• A hand-held Magellan GPS. This is a recently new addition to my pack, and one that I’ve come to value. I shoot a lot of deer just before dark as evening hunts comprise 98% of my trips afield (I’m just not a morning person). Usually, by the time I recover the deer and head back to my vehicle to get my game cart, it’s pitch black once I return to the scene of the crime. Having marked where my deer is laying via the GPS sure does make it a whole lot easier once everything looks completely different in the dark – and a whole lot easier to get out of the woods.

You could ask me any day of the year, and that’s what I’ll have in my fanny pack. It’s the main component of a system that I’ve fine-tuned for over 20 years of bowhunting, and it’s what enables me to grab my gear extremely quickly when I get home and be on my way to the woods in just a few minutes. I’m never scrambling around looking for this item or that; I simply know exactly where everything I need is.

Now, if it was only that easy to know where that big buck was…

 

Greg Staggs is the former back-page columnist for Inside Archery, and his writing regularly appears in such magazines as Outdoor Life and Petersen’s Bowhunting. Staggs loves introducing his two boys to all things outdoors, including fishing, trapping, canoeing and camping, and has been chasing turkeys and big game exclusively with archery equipment for over 20 years.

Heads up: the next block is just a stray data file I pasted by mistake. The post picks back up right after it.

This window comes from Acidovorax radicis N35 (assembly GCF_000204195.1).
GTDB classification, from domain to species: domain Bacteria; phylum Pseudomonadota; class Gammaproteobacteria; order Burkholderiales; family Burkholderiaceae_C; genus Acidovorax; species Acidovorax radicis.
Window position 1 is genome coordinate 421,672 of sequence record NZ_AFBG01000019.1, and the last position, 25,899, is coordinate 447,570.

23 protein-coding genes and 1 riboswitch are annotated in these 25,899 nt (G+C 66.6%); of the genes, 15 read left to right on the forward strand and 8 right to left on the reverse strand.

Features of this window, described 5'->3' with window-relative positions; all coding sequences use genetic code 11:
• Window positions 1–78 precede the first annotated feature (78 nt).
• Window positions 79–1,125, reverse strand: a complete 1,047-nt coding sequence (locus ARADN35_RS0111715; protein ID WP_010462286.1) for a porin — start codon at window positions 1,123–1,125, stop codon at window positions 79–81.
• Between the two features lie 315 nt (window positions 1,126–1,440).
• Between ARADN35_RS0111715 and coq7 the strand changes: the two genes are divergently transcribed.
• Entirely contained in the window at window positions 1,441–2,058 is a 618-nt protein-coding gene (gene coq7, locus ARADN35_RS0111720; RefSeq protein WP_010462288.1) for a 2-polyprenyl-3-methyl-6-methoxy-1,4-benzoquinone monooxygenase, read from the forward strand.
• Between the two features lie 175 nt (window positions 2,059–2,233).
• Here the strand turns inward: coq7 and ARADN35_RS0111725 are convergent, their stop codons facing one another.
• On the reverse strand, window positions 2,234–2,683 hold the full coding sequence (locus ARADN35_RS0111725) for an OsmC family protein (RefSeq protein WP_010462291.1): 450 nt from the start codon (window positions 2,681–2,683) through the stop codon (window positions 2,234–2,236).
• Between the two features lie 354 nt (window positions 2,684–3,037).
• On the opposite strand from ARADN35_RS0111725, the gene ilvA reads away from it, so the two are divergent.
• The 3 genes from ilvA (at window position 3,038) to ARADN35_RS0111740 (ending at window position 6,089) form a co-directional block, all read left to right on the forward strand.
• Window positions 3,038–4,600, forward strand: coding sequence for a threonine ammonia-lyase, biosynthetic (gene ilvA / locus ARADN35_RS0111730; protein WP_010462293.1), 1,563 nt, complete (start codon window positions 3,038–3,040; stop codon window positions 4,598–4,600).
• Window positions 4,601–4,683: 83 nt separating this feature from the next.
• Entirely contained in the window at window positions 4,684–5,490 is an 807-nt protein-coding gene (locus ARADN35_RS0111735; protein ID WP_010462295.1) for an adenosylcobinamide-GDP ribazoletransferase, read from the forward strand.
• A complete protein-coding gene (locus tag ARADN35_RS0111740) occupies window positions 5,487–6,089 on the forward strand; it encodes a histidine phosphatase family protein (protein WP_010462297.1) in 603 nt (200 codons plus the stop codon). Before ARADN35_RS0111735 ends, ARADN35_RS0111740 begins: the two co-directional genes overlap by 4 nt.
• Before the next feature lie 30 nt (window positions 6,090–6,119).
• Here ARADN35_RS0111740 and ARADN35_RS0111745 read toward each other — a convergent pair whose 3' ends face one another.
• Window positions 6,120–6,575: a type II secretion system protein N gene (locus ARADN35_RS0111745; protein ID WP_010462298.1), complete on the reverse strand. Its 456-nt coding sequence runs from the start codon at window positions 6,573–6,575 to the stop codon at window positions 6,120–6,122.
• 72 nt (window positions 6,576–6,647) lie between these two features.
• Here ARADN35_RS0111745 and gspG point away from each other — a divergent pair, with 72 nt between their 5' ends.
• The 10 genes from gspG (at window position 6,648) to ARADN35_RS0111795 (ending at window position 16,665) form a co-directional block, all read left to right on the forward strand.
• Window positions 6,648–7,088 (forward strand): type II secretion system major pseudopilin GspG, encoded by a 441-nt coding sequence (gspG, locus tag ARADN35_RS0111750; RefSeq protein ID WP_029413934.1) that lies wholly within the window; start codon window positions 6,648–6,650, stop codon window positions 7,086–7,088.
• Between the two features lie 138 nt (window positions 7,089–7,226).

Early Season Bowhunting Tactics

October 2nd, 2016 by BTC Editor

By Greg Staggs

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I turned and idled gently up the drive, palms getting clammy even as my breathing became shallower. Easing my truck to a stop, I quietly reached down and turned off the ignition and allowed the silence to envelope me. Going over my planned routine seemed to settle me a bit, and I took one last deep breath and opened the door. I had been thinking about this moment for weeks and it was finally here. Sliding off my seat, I walked as confidently as I could up to the door, knocked and asked if my date was ready.

First dates in high school probably provided as much nervous anticipation as anything I would experience for the first part of my life… until I started bowhunting. Today, I still idle gently into my parking spot. My palms may not be as clammy, but my senses are definitely heightened as adrenaline courses through my veins, thinking about the possibilities, the “what-ifs”… And my planned routine? It’s down to a science.

Chasing whitetails across the Midwest in September and October is truly a love of my life these days. Here are three things that have become a part of my routine that’s led to years of punched tags and filled freezers early in the season.